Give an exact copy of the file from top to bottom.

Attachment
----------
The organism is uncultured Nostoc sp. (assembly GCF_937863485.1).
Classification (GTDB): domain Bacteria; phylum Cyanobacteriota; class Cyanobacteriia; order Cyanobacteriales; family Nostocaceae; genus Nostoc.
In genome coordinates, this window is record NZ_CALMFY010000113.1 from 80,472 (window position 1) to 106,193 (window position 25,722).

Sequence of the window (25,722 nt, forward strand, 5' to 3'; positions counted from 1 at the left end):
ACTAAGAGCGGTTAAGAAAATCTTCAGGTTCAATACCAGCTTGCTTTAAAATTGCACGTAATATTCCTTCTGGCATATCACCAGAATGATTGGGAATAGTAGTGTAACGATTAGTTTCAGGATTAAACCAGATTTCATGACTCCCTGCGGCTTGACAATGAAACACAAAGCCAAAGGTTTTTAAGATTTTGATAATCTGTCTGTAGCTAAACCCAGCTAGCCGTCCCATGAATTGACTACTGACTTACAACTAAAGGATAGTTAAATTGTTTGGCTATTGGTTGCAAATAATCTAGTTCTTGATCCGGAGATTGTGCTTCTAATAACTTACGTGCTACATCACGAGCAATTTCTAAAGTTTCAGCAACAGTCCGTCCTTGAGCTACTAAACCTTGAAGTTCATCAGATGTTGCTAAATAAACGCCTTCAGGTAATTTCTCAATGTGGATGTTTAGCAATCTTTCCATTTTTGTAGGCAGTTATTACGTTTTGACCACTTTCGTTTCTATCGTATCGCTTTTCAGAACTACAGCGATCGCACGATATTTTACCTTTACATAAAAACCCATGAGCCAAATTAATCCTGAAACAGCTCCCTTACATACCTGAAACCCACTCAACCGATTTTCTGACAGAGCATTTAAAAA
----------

The organism is uncultured Nostoc sp. (assembly GCF_937863485.1).
Classification (GTDB): domain Bacteria; phylum Cyanobacteriota; class Cyanobacteriia; order Cyanobacteriales; family Nostocaceae; genus Nostoc.
In genome coordinates, this window is record NZ_CALMFY010000113.1 from 80,472 (window position 1) to 106,193 (window position 25,722).

Sequence of the window (25,722 nt, forward strand, 5' to 3'; positions counted from 1 at the left end):
ACTAAGAGCGGTTAAGAAAATCTTCAGGTTCAATACCAGCTTGCTTTAAAATTGCACGTAATATTCCTTCTGGCATATCACCAGAATGATTGGGAATAGTAGTGTAACGATTAGTTTCAGGATTAAACCAGATTTCATGACTCCCTGCGGCTTGACAATGAAACACAAAGCCAAAGGTTTTTAAGATTTTGATAATCTGTCTGTAGCTAAACCCAGCTAGCCGTCCCATGAATTGACTACTGACTTACAACTAAAGGATAGTTAAATTGTTTGGCTATTGGTTGCAAATAATCTAGTTCTTGATCCGGAGATTGTGCTTCTAATAACTTACGTGCTACATCACGAGCAATTTCTAAAGTTTCAGCAACAGTCCGTCCTTGAGCTACTAAACCTTGAAGTTCATCAGATGTTGCTAAATAAACGCCTTCAGGTAATTTCTCAATGTGGATGTTTAGCAATCTTTCCATTTTTGTAGGCAGTTATTACGTTTTGACCACTTTCGTTTCTATCGTATCGCTTTTCAGAACTACAGCGATCGCACGATATTTTACCTTTACATAAAAACCCATGAGCCAAATTAATCCTGAAACAGCTCCCTTACATACCTGAAACCCACTCAACCGATTTTCTGACAGAGCATTTAAAAA